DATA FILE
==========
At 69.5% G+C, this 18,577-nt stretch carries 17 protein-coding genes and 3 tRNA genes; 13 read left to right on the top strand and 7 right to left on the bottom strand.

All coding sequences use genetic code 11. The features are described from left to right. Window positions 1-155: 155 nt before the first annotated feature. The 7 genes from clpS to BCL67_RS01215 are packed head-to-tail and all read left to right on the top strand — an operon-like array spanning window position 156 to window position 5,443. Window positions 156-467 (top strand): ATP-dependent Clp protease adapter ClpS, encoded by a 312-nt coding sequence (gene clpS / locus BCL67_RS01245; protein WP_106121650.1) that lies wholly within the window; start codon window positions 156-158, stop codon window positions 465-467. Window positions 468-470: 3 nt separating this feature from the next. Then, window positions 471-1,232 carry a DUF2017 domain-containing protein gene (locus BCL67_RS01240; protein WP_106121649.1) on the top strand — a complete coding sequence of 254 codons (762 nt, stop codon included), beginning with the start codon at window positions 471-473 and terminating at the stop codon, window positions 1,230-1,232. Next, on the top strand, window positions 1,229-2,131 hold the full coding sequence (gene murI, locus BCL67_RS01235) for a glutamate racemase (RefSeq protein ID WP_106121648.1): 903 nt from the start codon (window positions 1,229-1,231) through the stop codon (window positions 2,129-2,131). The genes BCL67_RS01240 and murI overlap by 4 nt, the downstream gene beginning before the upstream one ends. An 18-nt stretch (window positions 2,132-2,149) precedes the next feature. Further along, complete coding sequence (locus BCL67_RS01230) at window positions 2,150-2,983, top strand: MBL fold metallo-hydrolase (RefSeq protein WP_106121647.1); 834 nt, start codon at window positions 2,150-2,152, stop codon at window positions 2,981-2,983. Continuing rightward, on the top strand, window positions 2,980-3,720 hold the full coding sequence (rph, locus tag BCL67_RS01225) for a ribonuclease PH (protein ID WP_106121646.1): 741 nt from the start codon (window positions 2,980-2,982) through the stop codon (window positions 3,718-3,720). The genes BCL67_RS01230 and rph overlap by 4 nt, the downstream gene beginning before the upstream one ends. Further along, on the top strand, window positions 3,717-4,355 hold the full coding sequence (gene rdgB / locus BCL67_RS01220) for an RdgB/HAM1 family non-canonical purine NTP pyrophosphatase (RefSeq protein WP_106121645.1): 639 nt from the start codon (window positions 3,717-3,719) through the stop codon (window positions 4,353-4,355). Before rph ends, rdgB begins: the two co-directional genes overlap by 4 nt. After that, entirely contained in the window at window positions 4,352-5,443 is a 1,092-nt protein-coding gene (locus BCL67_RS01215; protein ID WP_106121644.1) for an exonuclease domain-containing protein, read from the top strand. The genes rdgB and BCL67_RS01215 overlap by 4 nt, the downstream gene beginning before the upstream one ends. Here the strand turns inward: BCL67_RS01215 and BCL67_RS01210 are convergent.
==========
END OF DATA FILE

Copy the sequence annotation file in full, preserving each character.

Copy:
At 69.5% G+C, this 18,577-nt stretch carries 17 protein-coding genes and 3 tRNA genes; 13 read left to right on the top strand and 7 right to left on the bottom strand.

All coding sequences use genetic code 11. The features are described from left to right. Window positions 1-155: 155 nt before the first annotated feature. The 7 genes from clpS to BCL67_RS01215 are packed head-to-tail and all read left to right on the top strand — an operon-like array spanning window position 156 to window position 5,443. Window positions 156-467 (top strand): ATP-dependent Clp protease adapter ClpS, encoded by a 312-nt coding sequence (gene clpS / locus BCL67_RS01245; protein WP_106121650.1) that lies wholly within the window; start codon window positions 156-158, stop codon window positions 465-467. Window positions 468-470: 3 nt separating this feature from the next. Then, window positions 471-1,232 carry a DUF2017 domain-containing protein gene (locus BCL67_RS01240; protein WP_106121649.1) on the top strand — a complete coding sequence of 254 codons (762 nt, stop codon included), beginning with the start codon at window positions 471-473 and terminating at the stop codon, window positions 1,230-1,232. Next, on the top strand, window positions 1,229-2,131 hold the full coding sequence (gene murI, locus BCL67_RS01235) for a glutamate racemase (RefSeq protein ID WP_106121648.1): 903 nt from the start codon (window positions 1,229-1,231) through the stop codon (window positions 2,129-2,131). The genes BCL67_RS01240 and murI overlap by 4 nt, the downstream gene beginning before the upstream one ends. An 18-nt stretch (window positions 2,132-2,149) precedes the next feature. Further along, complete coding sequence (locus BCL67_RS01230) at window positions 2,150-2,983, top strand: MBL fold metallo-hydrolase (RefSeq protein WP_106121647.1); 834 nt, start codon at window positions 2,150-2,152, stop codon at window positions 2,981-2,983. Continuing rightward, on the top strand, window positions 2,980-3,720 hold the full coding sequence (rph, locus tag BCL67_RS01225) for a ribonuclease PH (protein ID WP_106121646.1): 741 nt from the start codon (window positions 2,980-2,982) through the stop codon (window positions 3,718-3,720). The genes BCL67_RS01230 and rph overlap by 4 nt, the downstream gene beginning before the upstream one ends. Further along, on the top strand, window positions 3,717-4,355 hold the full coding sequence (gene rdgB / locus BCL67_RS01220) for an RdgB/HAM1 family non-canonical purine NTP pyrophosphatase (RefSeq protein WP_106121645.1): 639 nt from the start codon (window positions 3,717-3,719) through the stop codon (window positions 4,353-4,355). Before rph ends, rdgB begins: the two co-directional genes overlap by 4 nt. After that, entirely contained in the window at window positions 4,352-5,443 is a 1,092-nt protein-coding gene (locus BCL67_RS01215; protein ID WP_106121644.1) for an exonuclease domain-containing protein, read from the top strand. The genes rdgB and BCL67_RS01215 overlap by 4 nt, the downstream gene beginning before the upstream one ends. Here the strand turns inward: BCL67_RS01215 and BCL67_RS01210 are convergent.